As a reader who buys a couple books a week, 80 percent of which are e-books, I'll just say that image-heavy e-books are usually an instant fail.  They fail for two reasons:  the formatting and "flowability" reasons you mention; and because the photos are often of miserable quality (too low resolution and too much compression).  Actually, there's a third reason - dedicated e-readers usually don't have sufficient screen size, resolution, or quality to render photographic imagery very well... I read most of my e-books on an iPad so that doesn't apply to me... but it would for many.

    With a paper edition, you (the author) can control both those elements. 

    PDF's masquerading as an e-book are not a good reader experience because they're never the right size.  Every time you turn the page you have to pinch and re-size.  (PDF's for quickly referenced works like owner's manuals are terrific, however).

    The first thing I do for an image-heavy e-book I'd like to buy, is run down and check the reviews.  It usually doesn't take long to find one or more speaking to how terrible the imagery is rendered.  At which point I reluctantly click over to the paper version, and buy that.

    Imagery:  do it right, or don't do it at all.

    P.S.  Your book sounds very interesting, Jude (among other things, I'm a photographer).  What's the subject, if I might ask?

    « Last Edit: October 25, 2020, 03:04:10 am by Jeff Hughes »

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    Re: What's the smartest way to produce an image heavy kindle book?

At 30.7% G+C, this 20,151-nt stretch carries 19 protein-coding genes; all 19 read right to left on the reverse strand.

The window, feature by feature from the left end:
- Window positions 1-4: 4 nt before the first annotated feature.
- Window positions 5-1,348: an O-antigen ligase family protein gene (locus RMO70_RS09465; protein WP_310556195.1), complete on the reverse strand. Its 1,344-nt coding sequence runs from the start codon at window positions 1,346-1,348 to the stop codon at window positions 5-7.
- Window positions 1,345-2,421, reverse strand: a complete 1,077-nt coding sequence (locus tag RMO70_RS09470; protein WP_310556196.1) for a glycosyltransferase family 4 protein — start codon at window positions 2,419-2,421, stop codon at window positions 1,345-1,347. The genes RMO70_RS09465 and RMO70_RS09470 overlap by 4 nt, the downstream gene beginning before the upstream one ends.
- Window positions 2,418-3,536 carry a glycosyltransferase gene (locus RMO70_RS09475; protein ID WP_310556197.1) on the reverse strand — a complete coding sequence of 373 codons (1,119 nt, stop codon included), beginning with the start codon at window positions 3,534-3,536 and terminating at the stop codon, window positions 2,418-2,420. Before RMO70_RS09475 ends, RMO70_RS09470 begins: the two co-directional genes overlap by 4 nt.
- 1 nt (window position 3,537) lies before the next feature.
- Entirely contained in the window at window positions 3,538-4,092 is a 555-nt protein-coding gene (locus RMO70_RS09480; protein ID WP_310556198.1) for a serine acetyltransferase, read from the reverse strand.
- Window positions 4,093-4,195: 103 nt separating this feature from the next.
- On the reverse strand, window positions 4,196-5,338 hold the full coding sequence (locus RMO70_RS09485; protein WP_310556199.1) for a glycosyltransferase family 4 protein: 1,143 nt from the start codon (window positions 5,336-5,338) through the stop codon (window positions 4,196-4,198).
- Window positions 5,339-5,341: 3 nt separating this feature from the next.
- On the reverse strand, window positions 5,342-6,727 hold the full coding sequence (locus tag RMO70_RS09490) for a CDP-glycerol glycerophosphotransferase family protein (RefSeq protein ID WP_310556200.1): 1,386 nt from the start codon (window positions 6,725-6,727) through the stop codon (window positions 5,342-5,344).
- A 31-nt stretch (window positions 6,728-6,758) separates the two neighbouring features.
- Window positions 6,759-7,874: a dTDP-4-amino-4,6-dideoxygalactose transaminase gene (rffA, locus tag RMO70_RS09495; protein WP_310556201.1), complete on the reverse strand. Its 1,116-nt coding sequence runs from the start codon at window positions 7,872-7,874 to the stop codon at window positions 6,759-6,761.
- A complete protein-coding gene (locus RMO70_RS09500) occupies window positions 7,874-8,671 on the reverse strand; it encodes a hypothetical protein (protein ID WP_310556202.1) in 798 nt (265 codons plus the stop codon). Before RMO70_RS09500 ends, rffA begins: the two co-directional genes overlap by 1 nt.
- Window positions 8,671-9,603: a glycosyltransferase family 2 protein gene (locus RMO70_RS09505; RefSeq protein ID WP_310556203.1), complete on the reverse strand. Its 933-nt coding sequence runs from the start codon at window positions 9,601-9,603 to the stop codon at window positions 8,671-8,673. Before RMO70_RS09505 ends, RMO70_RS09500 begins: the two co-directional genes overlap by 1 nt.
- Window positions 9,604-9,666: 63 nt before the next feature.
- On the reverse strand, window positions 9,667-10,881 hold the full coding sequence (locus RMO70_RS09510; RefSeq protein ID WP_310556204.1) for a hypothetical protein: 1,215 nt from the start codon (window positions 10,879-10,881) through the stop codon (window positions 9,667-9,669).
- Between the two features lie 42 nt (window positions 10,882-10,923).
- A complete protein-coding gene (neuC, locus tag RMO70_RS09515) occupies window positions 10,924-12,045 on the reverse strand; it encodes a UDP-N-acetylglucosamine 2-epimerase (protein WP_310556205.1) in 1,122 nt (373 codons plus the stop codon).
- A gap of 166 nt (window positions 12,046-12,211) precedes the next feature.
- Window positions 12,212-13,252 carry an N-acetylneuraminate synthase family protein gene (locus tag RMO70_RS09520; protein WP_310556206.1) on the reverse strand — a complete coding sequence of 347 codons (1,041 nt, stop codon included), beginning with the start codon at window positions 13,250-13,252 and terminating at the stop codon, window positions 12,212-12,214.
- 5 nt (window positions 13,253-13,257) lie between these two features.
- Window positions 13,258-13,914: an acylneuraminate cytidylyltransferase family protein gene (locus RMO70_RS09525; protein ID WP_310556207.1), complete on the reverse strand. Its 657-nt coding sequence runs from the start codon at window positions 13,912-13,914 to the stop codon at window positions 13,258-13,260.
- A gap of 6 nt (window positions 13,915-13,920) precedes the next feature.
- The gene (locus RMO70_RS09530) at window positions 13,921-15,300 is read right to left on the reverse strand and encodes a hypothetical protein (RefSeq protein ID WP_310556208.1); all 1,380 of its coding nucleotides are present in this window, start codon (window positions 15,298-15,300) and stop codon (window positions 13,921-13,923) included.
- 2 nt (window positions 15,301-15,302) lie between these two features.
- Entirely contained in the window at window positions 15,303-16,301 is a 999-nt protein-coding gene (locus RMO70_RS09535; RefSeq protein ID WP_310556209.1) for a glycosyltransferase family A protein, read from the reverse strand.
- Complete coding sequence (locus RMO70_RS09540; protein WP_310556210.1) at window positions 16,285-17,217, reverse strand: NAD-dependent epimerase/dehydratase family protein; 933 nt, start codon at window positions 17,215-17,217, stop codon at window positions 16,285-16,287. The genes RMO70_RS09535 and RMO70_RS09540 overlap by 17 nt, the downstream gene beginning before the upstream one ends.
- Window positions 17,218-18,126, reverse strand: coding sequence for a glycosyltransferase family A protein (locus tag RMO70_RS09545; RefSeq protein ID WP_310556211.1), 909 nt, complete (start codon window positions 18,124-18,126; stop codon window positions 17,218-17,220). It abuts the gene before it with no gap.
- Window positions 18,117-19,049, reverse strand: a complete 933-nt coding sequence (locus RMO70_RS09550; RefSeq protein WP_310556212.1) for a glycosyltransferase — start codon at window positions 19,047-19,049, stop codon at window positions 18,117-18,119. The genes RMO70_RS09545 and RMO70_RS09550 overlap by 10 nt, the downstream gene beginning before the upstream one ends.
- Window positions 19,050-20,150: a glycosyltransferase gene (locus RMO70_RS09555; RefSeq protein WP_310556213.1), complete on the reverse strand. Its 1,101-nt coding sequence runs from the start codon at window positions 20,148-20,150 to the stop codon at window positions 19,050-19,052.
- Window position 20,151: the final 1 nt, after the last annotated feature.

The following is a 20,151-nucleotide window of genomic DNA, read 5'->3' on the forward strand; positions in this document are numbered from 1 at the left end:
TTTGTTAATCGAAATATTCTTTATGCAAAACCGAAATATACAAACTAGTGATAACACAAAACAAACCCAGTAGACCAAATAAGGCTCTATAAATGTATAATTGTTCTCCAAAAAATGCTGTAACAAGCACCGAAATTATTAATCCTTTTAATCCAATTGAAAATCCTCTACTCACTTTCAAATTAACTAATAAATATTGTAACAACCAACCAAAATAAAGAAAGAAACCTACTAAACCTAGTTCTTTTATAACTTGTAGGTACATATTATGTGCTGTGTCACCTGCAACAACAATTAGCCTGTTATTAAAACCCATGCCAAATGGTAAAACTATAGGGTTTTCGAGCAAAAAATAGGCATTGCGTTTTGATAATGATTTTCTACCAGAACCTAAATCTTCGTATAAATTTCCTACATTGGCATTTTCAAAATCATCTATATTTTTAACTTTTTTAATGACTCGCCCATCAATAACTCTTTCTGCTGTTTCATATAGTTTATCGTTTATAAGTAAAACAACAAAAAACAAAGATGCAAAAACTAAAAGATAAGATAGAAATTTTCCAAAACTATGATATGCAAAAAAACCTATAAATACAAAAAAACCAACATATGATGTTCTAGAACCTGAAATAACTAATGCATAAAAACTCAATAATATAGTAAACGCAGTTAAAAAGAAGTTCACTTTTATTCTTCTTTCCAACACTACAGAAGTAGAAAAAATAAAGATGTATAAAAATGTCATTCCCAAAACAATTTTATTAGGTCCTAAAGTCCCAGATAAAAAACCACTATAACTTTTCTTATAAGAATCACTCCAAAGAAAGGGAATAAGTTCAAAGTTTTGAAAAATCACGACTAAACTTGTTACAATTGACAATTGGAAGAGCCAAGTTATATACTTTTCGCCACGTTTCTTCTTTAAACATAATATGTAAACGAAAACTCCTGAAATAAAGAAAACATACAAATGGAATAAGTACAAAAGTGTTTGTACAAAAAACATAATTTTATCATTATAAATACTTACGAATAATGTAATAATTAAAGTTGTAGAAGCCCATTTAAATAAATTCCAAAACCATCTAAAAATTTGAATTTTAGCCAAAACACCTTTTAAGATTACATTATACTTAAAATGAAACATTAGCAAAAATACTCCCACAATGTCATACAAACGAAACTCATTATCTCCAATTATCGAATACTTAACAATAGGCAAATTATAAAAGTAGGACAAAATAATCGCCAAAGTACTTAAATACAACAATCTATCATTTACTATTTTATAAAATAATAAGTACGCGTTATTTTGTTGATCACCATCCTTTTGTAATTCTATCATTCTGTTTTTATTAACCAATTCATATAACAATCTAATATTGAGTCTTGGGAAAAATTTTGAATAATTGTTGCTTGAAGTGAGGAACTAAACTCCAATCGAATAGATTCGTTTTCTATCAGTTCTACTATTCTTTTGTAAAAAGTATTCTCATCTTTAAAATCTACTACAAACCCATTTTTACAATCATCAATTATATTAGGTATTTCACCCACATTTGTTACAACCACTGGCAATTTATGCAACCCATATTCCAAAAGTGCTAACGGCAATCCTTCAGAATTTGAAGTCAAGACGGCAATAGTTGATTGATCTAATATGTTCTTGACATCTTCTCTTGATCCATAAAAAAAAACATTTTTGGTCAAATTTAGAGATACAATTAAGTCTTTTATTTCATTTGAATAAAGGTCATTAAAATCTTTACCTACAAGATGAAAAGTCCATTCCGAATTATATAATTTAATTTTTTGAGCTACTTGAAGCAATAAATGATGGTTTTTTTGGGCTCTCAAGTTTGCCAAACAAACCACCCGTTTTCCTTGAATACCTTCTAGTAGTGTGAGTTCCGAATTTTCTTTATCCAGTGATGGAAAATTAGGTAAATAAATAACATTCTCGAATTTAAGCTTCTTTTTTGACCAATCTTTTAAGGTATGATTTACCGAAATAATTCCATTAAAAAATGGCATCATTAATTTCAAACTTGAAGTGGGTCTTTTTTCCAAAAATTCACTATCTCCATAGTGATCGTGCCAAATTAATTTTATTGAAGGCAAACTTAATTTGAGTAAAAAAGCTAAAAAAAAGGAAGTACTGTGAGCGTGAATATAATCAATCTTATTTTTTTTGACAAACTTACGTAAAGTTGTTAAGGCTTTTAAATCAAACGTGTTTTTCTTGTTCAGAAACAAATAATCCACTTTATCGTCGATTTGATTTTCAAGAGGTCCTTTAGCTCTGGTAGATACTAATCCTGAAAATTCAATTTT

« Reply #9 on: October 25, 2020, 01:58:27 pm »
    According to Amazon they recommend High resolution (300dpi)

    Just be aware that image heavy books come with a high delivery charge when setting your retail price unless you charge more than 9.99, in which case there is no delivery charge. The only way to find the correct file size at conversion to mobi in relation to delivery charges is to upload(not publish) and it will show the delivery deduction on the royslty page. Note: your ebook can't be set at a higher price than the print book, or they will price match the ebook to the print book.

    Guide to delivery charges. https://www.authorimprints.com/amazon-kdp-royalty-pricing/

    https://youtu.be/mlyzVC_kuVs     You tube  image ebooks

    https://kdp.amazon.com/en_US/help/topic/G200645710  Amazon's instructions for ebooks with images

    The smartest way is to follow Amazon kindle's advice in the link above and watch the videos on sizing, quality, and placement.

    For children's picture books, use kindles children book creator. It works by uploading PDFs for conversion to mobi. Also, if there is a bulk of text it can be seT up to be clicked, or touched on the device to open it up separately on the screen. Trouble is with this creator, it can only be used via Amazon and not wide.

    « Last Edit: October 25, 2020, 02:38:36 pm by Decon »